A TOP footballer secretly living as gay says he is “terrified” to come out and says the game still needs to do so much more.
The star, who plays in the Premier League, is being counselled by a charity and has even confided in some of his team-mates.
But he fears the game still does not have the support in place for a player to be able to come out.
The player said: “There needs to be education from top to bottom – it is about talking directly to fans, agents, players, managers and those running the game about the issue.
“For a player to make that step they need to know the support is there. At the moment it just isn’t.”
The star made the comments to Amal Fashanu who is supporting around seven players who are currently in touch with the Justin Fashanu Foundation.
It was set up after the former Norwich City player, who became the first openly gay footballer in the country, killed himself
This week, The Sun On Sunday reported that football stars who come out as gay will be offered full support and counselling by their union.
The Professional Footballers’ Association (PFA) gave the assurances in talks with Amal.
It comes after Watford skipper Troy Deeney said every football club has at least one gay or bisexual player.
The reality is the players living a lie still don’t feel the game is doing enough to support them to come out. So much more needs to be done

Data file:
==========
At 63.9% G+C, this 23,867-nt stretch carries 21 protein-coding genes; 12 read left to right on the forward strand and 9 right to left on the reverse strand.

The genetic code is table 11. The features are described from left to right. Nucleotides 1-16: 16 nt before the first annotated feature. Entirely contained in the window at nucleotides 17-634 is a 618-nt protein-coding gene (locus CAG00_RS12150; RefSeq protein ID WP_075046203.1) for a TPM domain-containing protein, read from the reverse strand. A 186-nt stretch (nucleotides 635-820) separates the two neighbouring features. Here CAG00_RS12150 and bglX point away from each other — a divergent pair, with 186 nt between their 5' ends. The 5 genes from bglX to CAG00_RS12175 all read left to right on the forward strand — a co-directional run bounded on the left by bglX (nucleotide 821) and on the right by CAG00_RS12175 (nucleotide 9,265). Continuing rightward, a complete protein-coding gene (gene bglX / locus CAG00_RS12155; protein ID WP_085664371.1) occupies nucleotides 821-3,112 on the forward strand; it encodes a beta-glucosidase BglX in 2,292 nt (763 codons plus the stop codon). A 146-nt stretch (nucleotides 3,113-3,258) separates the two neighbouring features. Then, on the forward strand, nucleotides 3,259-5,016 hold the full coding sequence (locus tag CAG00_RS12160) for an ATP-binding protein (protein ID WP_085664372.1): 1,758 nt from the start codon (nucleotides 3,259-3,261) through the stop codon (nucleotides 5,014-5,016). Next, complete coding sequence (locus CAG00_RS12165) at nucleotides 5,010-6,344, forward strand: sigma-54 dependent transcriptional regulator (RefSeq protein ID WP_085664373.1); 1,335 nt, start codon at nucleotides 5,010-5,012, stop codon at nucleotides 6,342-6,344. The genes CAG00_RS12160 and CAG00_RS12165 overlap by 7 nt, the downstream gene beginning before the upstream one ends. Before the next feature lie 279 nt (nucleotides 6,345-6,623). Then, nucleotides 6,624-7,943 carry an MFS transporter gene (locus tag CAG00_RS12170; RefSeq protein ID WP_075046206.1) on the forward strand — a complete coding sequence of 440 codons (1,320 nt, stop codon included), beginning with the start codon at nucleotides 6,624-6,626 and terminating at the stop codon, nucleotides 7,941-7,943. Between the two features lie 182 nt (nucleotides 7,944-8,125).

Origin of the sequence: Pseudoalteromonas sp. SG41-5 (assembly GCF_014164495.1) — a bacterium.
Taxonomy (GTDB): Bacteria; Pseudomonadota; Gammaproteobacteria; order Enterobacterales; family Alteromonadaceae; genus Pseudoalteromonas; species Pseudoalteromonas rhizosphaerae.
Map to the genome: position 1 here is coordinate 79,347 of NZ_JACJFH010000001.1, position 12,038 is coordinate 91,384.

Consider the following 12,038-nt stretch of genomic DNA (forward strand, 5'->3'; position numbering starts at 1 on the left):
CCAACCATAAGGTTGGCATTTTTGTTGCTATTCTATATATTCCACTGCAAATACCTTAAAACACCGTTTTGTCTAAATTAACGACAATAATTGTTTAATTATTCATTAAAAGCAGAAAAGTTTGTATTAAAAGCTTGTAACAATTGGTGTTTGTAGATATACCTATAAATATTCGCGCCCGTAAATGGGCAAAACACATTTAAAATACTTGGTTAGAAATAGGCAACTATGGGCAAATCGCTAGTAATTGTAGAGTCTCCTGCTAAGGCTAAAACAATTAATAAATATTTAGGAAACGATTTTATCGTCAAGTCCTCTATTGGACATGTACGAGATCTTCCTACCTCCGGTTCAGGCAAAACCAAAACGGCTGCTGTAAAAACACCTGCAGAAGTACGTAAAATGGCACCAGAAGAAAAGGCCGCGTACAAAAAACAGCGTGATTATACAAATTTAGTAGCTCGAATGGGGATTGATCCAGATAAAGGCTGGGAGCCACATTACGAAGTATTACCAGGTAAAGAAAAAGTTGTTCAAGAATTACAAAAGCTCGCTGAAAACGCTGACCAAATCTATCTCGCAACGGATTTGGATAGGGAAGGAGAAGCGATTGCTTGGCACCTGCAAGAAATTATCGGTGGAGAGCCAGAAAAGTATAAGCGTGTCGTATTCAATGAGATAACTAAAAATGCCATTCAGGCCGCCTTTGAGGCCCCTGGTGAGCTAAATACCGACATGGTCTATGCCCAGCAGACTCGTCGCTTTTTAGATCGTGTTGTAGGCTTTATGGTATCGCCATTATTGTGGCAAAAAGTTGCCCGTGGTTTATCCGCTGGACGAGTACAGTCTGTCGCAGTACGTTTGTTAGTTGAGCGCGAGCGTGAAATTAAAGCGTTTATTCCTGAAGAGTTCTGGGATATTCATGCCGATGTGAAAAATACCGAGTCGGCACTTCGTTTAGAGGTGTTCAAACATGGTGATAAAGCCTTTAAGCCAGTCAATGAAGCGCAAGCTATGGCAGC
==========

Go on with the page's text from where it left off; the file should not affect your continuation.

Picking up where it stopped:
The 31-year-old Premier League star believes they keep their sexuality secret because they fear shouldering the responsibility of being the first high-profile player to come out.
Last month the Sun revealed how Amal Fashanu – who runs the Justin Fashanu Foundation – was to hold a summit with the PFA.
Following talks they have agreed to provide psychological support and counselling to those considering going public.
The group, which represents players, has also vowed to try and bring an end to homophobia which exists in the game.
'IN THEIR MINDS THEY'RE TRAPPED'
Amal, who is supporting seven gay stars – several of them Premier League players – said they were positive steps.
But Amal, who held talks with the PFA, warned the game still needs to do “so much more”.
She said: “It is great the PFA are committed to helping end football’s hidden shame
“But the reality is the players living a lie still don’t feel the game is doing enough to support them to come out. So much more needs to be done.
“There still needs to be proper procedures put in place so that a player who is willing to make that step knows what the process will be, how they will be supported and that aftercare is in place.”
Speaking about the ordeal endured by players who can’t come out, Amal added: "In their minds they are trapped and don’t think society or the fans will accept it.
"They think they are playing a sport which doesn’t want that and considers being gay as feminine and anti-macho. Many are so confused.”
Amal – who will hold talks with FIFA this week – said the true number of gay players is probably ten times the number she is in touch with.
She said: "So many players are suffering in silence.
“This is a problem football really needs to face up to and defeat.”
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